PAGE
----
ExecuteBatch() throws a BatchUpdateException if any of the elements in the batch fail to execute properly, or if an element attempts to return a result set. Only DDL and DML commands that return a simple update count may be executed as part of a batch. When a BatchUpdateException is thrown, the BatchUpdateException.getUpdateCounts() method can be called to obtain an integer array of update counts that describes the outcome of the batch execution.

Handling failures during execution

A JDBC driver may or may not continue processing the remaining elements in a batch once execution of an element in a batch fails. However, a JDBC driver must always provide the same behavior when used with a particular DBMS. For example, a driver cannot continue processing after a failure for one batch, and not continue processing for another batch.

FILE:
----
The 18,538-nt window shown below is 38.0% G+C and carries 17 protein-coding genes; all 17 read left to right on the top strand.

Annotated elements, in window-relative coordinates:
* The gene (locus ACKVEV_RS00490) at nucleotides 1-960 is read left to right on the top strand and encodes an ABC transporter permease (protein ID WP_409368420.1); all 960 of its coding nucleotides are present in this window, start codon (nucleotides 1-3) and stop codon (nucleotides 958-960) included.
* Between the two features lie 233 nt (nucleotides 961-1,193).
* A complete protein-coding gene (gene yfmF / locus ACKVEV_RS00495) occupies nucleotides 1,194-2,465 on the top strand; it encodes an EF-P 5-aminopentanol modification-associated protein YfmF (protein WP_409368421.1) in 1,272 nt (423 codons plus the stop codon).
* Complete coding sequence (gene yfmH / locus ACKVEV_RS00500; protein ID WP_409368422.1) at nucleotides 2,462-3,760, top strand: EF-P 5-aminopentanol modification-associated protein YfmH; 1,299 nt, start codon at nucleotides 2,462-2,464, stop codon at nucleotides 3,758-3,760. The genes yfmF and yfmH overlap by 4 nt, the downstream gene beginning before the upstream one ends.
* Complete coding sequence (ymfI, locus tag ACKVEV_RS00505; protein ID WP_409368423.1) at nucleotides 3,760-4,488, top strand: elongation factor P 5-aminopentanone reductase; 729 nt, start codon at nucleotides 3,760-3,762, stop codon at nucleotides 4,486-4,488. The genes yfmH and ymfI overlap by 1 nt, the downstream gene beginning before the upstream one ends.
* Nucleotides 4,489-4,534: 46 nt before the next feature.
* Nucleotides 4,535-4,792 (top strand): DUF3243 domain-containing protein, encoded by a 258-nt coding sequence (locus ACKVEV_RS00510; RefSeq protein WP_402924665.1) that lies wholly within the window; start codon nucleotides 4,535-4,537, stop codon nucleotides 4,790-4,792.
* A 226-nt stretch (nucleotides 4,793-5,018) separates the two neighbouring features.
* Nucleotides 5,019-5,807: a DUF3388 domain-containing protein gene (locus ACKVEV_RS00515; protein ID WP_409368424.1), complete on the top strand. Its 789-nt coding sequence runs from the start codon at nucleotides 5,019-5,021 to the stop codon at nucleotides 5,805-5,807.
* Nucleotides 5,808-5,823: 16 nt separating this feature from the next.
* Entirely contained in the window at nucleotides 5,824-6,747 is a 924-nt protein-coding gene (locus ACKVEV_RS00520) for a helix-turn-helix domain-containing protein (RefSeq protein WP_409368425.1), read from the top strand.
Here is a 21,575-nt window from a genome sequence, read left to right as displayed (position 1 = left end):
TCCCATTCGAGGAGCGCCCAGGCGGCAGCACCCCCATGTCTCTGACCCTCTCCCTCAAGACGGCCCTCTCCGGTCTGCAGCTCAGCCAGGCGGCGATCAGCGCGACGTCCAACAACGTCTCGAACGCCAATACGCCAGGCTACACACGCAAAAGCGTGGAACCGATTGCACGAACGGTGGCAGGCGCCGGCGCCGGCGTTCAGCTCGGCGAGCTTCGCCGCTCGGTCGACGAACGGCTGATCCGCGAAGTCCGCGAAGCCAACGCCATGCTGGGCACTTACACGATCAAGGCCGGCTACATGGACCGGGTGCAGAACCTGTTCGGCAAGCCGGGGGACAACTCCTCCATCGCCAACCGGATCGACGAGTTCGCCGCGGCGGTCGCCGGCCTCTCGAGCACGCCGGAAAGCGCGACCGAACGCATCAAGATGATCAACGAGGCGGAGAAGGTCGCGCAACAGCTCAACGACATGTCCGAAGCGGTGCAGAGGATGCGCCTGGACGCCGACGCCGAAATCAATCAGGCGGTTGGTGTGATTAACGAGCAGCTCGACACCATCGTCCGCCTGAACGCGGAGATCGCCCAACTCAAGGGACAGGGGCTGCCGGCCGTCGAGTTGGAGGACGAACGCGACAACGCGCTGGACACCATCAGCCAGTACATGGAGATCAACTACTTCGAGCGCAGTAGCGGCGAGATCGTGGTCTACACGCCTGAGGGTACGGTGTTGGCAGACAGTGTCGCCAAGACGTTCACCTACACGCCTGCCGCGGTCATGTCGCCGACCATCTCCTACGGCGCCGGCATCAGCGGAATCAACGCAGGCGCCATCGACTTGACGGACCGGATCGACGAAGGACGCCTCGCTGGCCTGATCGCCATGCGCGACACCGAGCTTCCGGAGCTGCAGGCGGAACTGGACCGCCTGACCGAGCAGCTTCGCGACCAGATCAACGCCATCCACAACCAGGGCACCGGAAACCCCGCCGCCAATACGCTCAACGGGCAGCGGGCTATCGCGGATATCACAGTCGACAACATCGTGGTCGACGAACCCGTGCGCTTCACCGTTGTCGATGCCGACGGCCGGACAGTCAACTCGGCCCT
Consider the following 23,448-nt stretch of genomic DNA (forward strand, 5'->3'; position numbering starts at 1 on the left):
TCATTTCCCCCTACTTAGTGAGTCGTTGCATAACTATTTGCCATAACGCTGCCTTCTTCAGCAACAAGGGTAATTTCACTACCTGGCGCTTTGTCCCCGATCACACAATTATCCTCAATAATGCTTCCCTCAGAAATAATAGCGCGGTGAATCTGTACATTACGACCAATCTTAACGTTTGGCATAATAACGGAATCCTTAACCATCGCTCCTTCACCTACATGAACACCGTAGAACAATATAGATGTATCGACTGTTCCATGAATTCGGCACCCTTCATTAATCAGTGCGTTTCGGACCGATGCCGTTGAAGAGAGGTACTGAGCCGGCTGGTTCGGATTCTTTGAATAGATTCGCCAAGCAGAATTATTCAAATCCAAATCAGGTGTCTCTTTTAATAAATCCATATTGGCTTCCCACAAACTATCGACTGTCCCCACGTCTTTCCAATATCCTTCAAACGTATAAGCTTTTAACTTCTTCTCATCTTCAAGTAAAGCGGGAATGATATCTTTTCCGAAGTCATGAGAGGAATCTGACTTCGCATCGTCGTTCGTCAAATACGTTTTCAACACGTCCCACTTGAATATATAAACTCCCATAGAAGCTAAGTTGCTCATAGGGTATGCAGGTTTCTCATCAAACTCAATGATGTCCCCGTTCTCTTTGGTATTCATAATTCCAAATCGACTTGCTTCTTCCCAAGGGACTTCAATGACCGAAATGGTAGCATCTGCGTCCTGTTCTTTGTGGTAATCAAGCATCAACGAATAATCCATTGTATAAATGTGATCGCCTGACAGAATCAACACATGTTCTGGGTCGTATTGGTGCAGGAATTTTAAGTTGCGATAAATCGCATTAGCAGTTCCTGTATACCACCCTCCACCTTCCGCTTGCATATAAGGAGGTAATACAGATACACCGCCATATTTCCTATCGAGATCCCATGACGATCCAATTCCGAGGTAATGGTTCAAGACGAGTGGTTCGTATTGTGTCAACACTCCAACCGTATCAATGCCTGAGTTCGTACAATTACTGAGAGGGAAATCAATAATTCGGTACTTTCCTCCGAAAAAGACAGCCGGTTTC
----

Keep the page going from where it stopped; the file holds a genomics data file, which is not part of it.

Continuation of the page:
If a driver stops processing after the first failure, the array returned by BatchUpdateException.getUpdateCounts() will always contain fewer entries than there were elements in the batch. Since elements are executed in the order that they are added to the batch, if the array contains N elements, this means that the first N elements in the batch were processed successfully when executeBatch() was called.

When a driver continues processing in the presence of failures, the number of elements, N, in the array returned by BatchUpdateException.getUpdateCounts()is always equal to the number of elements in the batch. The following additional array value is returned when a BatchUpdateException is thrown and the driver continues processing after a failure:

  1. A value of -3 indicates that the command or element failed to execute successfully. This value is also returned for elements that could not be processed for some reason-such elements fail implicitly.